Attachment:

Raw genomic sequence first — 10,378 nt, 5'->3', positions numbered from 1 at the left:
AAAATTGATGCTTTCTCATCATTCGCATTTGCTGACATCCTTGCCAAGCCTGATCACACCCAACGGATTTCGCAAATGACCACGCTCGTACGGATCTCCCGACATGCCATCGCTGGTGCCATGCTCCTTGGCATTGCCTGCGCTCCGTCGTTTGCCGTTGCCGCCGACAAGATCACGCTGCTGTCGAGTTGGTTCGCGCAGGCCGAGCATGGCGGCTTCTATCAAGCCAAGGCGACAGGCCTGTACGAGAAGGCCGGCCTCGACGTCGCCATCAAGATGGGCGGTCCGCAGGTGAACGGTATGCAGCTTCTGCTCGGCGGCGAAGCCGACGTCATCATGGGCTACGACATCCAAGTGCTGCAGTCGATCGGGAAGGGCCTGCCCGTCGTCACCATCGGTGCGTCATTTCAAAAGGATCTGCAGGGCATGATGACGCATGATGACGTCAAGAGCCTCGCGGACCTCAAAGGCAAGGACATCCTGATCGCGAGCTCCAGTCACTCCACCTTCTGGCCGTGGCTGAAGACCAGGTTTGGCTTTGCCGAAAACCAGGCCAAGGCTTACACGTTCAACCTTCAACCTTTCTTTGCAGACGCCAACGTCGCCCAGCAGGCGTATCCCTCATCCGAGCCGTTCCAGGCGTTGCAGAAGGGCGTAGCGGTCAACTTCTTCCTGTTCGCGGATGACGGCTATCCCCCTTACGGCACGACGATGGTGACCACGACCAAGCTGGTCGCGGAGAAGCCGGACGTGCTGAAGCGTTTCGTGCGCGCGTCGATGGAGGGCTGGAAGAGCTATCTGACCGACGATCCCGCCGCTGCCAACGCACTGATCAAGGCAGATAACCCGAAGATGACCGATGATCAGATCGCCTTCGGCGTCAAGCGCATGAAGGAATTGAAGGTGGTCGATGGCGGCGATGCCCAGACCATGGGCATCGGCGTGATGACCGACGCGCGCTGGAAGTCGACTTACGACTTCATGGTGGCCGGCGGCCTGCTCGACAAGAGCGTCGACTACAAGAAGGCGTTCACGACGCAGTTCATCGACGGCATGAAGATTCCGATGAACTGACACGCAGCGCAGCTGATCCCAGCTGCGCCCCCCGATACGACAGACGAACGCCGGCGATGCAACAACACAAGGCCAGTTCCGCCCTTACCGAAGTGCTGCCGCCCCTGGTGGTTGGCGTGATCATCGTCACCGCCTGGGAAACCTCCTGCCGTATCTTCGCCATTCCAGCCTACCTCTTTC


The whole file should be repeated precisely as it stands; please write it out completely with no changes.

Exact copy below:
Raw genomic sequence first — 10,378 nt, 5'->3', positions numbered from 1 at the left:
AAAATTGATGCTTTCTCATCATTCGCATTTGCTGACATCCTTGCCAAGCCTGATCACACCCAACGGATTTCGCAAATGACCACGCTCGTACGGATCTCCCGACATGCCATCGCTGGTGCCATGCTCCTTGGCATTGCCTGCGCTCCGTCGTTTGCCGTTGCCGCCGACAAGATCACGCTGCTGTCGAGTTGGTTCGCGCAGGCCGAGCATGGCGGCTTCTATCAAGCCAAGGCGACAGGCCTGTACGAGAAGGCCGGCCTCGACGTCGCCATCAAGATGGGCGGTCCGCAGGTGAACGGTATGCAGCTTCTGCTCGGCGGCGAAGCCGACGTCATCATGGGCTACGACATCCAAGTGCTGCAGTCGATCGGGAAGGGCCTGCCCGTCGTCACCATCGGTGCGTCATTTCAAAAGGATCTGCAGGGCATGATGACGCATGATGACGTCAAGAGCCTCGCGGACCTCAAAGGCAAGGACATCCTGATCGCGAGCTCCAGTCACTCCACCTTCTGGCCGTGGCTGAAGACCAGGTTTGGCTTTGCCGAAAACCAGGCCAAGGCTTACACGTTCAACCTTCAACCTTTCTTTGCAGACGCCAACGTCGCCCAGCAGGCGTATCCCTCATCCGAGCCGTTCCAGGCGTTGCAGAAGGGCGTAGCGGTCAACTTCTTCCTGTTCGCGGATGACGGCTATCCCCCTTACGGCACGACGATGGTGACCACGACCAAGCTGGTCGCGGAGAAGCCGGACGTGCTGAAGCGTTTCGTGCGCGCGTCGATGGAGGGCTGGAAGAGCTATCTGACCGACGATCCCGCCGCTGCCAACGCACTGATCAAGGCAGATAACCCGAAGATGACCGATGATCAGATCGCCTTCGGCGTCAAGCGCATGAAGGAATTGAAGGTGGTCGATGGCGGCGATGCCCAGACCATGGGCATCGGCGTGATGACCGACGCGCGCTGGAAGTCGACTTACGACTTCATGGTGGCCGGCGGCCTGCTCGACAAGAGCGTCGACTACAAGAAGGCGTTCACGACGCAGTTCATCGACGGCATGAAGATTCCGATGAACTGACACGCAGCGCAGCTGATCCCAGCTGCGCCCCCCGATACGACAGACGAACGCCGGCGATGCAACAACACAAGGCCAGTTCCGCCCTTACCGAAGTGCTGCCGCCCCTGGTGGTTGGCGTGATCATCGTCACCGCCTGGGAAACCTCCTGCCGTATCTTCGCCATTCCAGCCTACCTCTTTC